United States v. White, No. 17-1517 (7th Cir. 2017)

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Justia Opinion Summary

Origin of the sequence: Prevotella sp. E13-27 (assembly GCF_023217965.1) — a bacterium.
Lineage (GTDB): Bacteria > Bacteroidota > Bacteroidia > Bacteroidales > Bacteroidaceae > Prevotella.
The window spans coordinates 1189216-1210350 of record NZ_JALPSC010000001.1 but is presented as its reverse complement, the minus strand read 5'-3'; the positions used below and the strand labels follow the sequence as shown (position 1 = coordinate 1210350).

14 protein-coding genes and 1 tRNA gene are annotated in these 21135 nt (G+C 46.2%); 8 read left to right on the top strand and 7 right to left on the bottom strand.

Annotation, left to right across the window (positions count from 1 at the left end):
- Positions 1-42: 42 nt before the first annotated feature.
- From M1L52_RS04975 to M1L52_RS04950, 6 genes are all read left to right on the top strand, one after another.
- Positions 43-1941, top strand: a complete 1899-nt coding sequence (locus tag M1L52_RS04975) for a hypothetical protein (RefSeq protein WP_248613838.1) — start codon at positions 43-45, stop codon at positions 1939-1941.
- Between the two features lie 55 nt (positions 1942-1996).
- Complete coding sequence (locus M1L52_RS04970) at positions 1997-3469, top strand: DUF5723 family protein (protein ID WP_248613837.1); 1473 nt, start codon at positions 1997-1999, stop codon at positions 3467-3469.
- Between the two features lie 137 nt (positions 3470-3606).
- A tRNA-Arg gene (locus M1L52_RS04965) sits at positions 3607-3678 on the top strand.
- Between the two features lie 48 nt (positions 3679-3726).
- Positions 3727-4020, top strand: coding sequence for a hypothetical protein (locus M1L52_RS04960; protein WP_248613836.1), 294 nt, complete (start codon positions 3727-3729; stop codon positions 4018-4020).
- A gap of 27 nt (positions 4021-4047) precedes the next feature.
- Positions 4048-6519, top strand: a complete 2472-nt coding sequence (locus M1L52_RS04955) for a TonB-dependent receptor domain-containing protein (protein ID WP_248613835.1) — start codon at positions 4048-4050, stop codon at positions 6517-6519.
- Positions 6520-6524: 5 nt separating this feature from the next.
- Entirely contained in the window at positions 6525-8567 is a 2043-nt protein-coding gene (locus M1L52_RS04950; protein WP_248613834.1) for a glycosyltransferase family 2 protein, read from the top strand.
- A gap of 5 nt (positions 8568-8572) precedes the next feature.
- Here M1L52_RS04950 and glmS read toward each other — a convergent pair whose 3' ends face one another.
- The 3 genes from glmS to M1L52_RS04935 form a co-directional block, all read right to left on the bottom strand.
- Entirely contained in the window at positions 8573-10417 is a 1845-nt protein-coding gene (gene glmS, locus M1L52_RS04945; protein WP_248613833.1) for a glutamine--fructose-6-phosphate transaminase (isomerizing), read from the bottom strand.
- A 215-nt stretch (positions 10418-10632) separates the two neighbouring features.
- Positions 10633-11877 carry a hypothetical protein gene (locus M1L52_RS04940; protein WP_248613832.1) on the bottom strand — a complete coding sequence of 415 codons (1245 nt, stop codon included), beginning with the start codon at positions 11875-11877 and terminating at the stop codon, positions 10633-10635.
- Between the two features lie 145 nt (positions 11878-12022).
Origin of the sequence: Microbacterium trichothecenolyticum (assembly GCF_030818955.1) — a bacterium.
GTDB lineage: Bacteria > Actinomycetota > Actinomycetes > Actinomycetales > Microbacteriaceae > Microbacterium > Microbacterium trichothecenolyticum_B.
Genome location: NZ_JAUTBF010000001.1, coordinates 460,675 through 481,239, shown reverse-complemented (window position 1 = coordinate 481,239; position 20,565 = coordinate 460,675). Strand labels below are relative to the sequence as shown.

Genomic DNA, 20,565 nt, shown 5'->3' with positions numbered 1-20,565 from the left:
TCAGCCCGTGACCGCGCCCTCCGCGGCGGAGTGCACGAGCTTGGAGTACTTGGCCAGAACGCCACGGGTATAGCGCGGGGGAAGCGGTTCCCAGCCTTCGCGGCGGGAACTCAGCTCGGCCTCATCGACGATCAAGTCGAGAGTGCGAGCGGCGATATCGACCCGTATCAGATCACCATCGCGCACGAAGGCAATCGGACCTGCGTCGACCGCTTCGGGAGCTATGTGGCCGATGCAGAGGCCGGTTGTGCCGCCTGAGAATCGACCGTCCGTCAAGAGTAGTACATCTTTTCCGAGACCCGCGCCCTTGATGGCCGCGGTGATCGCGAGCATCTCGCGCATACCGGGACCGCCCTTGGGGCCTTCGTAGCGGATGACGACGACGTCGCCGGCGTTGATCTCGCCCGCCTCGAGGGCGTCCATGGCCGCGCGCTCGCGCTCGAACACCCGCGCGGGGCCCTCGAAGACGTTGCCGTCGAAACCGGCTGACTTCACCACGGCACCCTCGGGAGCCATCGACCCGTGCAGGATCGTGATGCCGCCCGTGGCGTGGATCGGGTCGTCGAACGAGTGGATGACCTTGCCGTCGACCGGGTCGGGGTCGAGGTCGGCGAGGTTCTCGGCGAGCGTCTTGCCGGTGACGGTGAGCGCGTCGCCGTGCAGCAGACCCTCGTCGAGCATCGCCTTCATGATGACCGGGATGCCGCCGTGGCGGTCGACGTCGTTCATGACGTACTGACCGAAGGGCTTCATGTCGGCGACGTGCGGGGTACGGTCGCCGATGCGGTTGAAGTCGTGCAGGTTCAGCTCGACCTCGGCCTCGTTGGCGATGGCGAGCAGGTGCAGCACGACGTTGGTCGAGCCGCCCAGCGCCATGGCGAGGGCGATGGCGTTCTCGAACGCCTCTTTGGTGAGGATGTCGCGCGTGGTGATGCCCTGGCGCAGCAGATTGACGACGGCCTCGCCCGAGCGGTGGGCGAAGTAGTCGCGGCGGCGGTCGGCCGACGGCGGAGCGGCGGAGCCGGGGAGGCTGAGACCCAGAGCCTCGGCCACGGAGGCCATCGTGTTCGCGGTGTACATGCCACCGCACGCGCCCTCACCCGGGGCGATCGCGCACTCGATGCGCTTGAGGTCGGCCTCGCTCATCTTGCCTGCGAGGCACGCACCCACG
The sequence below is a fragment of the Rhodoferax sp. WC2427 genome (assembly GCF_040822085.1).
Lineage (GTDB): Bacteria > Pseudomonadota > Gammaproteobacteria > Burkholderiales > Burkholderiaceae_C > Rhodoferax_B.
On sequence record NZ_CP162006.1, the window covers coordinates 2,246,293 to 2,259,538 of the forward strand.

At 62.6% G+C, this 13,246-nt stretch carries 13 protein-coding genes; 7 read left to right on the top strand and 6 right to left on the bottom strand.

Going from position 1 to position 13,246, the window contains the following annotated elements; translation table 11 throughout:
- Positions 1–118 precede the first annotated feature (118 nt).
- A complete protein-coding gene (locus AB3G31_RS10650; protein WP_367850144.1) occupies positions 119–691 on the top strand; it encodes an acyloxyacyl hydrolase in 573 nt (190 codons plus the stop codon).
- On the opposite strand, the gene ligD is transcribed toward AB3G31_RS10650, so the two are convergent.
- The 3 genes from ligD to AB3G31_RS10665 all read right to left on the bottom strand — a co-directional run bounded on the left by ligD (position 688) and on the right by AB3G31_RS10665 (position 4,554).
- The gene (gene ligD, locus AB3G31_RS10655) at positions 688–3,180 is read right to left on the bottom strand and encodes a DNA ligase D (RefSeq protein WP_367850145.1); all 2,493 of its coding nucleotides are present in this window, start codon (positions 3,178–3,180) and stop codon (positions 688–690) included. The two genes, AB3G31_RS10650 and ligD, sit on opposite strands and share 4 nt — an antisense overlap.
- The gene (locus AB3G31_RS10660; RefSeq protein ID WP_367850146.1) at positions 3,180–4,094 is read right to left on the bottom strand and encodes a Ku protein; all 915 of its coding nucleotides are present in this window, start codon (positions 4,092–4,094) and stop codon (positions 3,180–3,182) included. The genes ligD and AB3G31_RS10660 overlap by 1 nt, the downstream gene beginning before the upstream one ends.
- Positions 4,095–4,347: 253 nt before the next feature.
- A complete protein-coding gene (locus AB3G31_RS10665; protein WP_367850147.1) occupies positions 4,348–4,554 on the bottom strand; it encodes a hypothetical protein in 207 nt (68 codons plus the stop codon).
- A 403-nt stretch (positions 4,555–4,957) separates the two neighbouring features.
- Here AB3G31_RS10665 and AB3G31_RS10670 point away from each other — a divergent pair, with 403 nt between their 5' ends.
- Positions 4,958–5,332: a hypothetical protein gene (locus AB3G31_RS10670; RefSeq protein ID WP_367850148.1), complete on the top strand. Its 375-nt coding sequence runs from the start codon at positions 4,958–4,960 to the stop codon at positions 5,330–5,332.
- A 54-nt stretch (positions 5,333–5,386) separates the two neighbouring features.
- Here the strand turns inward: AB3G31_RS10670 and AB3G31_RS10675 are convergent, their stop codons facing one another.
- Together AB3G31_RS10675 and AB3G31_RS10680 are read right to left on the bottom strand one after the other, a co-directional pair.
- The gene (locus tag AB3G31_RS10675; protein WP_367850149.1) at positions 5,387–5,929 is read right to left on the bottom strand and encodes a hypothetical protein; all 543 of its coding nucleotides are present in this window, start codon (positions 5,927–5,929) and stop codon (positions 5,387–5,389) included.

While on supervised release following his conviction for failing to register as a sex offender, White pleaded guilty to new charges of credit‐card fraud and theft. The court revoked White’s supervised release and ordered him re-imprisoned for 20 months, consecutive to the term for the new charges. White argued that the prosecutor and probation officer made inaccurate statements during the revocation hearing by: without evidence, challenging White’s version of the facts underlying his sex offense and his conviction for failing to register; misrepresenting that the court had modified White’s release conditions to allow him to live with his family, when actually the court had only permitted unsupervised visits with his grandchildren; alluding to nonexistent supervised release violations; stating that White had continuously failed to follow the law; and launching a “vicious personal attack.” White contends that the statements prompted the judge to impose a longer prison term. The Seventh CIrcuit affirmed, acknowledging the inappropriate statements, but characterizing them as not “misinformation of a constitutional magnitude.” The district court explained the need for a consecutive prison term, without further post‐incarceration supervision, to specifically address White’s poor adaption to supervision. That term, less than what the Sentencing Commission and the probation officer had recommended, was justified by the record.